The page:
Social Security is our country’s largest, most expensive federal program. It was created in 1935 by President Franklin D. Roosevelt
to protect “against poverty-ridden old age.” Social Security was meant to take a small share of workers’ wages to pay those who have reached retirement age.

Today, Social Security requires one out of every eight dollars earned by the average worker and still falls short of its mission, as about
10 percent of Americans over age 65 still live in poverty. These high payroll taxes make it diffcult for workers to save for retirement or other needs. Worse, Social Security’s costs already outstrip payroll taxes, and costs will continue to climb, creating additional burdens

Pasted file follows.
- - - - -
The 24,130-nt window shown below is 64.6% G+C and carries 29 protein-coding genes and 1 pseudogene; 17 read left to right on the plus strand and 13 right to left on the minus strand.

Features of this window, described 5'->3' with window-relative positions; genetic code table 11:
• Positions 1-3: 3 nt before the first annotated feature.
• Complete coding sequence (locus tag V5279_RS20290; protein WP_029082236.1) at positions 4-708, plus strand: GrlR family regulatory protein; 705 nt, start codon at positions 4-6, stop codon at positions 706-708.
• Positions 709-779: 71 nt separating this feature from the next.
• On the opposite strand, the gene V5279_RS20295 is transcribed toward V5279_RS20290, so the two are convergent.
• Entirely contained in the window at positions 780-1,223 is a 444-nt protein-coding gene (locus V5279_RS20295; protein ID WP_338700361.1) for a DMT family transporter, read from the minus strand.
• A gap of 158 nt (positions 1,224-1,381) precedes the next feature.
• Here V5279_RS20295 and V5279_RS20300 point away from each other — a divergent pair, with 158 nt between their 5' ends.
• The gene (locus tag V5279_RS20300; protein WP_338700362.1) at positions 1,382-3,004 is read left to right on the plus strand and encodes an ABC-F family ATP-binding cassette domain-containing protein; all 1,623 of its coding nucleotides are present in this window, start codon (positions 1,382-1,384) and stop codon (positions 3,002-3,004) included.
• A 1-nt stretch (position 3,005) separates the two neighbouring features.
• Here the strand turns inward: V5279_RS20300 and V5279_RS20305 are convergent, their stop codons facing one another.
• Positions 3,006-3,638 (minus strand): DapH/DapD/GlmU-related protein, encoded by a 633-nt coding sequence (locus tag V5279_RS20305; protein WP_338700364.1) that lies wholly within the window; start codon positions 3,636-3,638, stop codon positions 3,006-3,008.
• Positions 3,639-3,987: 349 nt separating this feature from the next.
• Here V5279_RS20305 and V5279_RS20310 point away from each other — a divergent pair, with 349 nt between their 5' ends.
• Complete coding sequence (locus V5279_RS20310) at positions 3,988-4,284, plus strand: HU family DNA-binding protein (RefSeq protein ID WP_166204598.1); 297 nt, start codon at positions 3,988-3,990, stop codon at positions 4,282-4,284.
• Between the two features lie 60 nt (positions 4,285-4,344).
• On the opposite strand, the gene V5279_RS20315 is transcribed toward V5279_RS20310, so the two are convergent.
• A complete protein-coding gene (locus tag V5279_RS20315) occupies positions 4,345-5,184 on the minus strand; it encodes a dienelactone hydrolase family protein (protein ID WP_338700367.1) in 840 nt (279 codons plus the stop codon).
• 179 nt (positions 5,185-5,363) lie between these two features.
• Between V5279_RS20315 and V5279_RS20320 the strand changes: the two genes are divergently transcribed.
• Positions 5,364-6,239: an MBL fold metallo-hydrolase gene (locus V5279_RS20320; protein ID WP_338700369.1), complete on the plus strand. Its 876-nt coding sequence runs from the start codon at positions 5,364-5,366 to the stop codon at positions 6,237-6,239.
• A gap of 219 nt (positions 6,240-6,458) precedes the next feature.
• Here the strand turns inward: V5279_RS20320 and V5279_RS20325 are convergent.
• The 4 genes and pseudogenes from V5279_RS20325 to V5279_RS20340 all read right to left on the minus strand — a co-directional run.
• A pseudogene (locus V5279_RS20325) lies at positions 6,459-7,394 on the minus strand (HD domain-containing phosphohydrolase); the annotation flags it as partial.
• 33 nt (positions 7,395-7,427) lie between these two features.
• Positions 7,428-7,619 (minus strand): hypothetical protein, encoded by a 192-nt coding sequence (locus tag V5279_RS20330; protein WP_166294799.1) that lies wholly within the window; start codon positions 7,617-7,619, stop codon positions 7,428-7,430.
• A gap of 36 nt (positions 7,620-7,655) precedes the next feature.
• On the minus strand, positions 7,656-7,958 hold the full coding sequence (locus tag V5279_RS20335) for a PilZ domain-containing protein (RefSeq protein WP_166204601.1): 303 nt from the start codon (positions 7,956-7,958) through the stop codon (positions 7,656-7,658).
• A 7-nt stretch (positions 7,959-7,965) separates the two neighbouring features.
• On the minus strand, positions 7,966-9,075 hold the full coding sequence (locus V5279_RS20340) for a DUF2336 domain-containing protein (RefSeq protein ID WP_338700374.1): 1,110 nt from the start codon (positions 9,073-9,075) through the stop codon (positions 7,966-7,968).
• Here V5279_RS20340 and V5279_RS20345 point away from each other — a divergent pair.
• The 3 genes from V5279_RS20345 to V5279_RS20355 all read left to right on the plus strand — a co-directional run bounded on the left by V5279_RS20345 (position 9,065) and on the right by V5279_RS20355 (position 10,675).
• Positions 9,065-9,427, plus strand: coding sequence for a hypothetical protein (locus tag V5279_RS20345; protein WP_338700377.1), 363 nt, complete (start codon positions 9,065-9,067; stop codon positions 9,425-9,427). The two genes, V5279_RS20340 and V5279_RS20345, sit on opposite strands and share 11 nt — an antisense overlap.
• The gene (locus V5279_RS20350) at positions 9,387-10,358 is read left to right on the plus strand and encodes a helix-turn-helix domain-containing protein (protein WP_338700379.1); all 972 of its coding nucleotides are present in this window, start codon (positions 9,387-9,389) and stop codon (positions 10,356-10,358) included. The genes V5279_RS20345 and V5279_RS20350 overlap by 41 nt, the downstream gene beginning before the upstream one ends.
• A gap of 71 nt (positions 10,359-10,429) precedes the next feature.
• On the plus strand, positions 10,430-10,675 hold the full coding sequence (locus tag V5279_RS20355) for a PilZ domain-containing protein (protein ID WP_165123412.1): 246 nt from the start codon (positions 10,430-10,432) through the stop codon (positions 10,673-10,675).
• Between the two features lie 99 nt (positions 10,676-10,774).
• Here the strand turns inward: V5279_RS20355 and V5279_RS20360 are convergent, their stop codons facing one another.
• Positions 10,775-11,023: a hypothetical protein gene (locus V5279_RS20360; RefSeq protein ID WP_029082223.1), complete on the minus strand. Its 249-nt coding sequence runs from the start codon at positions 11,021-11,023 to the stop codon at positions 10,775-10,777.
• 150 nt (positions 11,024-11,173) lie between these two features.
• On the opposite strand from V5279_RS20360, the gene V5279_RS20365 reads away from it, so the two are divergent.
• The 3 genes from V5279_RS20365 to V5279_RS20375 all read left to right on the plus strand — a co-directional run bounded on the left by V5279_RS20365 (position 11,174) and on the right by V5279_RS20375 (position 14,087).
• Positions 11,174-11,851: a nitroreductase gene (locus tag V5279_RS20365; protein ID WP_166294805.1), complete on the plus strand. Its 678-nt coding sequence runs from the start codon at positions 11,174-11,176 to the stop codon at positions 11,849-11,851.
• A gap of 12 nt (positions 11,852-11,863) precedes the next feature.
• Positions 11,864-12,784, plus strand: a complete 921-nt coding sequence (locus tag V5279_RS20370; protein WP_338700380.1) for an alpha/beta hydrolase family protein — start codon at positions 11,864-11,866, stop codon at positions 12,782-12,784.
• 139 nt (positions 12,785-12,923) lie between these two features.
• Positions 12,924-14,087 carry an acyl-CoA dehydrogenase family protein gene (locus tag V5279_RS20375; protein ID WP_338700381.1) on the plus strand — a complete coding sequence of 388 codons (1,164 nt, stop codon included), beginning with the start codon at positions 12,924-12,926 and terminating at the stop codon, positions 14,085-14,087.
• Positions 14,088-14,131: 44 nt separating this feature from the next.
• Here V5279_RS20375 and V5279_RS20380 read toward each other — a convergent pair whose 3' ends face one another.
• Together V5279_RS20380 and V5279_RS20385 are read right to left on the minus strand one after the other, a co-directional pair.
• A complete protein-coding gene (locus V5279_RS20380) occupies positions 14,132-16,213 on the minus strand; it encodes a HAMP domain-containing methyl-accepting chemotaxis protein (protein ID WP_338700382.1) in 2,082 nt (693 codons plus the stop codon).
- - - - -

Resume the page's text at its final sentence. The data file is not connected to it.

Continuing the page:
on taxpayers and the federal budget. If nothing is done, by 2034, payroll taxes will only cover about three-quarters of promised benefits, resulting in a significant loss of income for all Social Security beneficiaries.

In January 2018, IWF published a policy focus written by Kristin Shapiro outlining how Social Security could be modernized to provide earned family leave for new parents, enabling people to decide when they need benefit support most and without increasing overall costs. This would be an important step in making Social Security more responsive to people’s needs.

However, policymakers also need to reform Social Security to make it financially sustainable, encourage work and savings, offer more flexibility, and ensure that it fulfills its mission of preventing poverty in old age.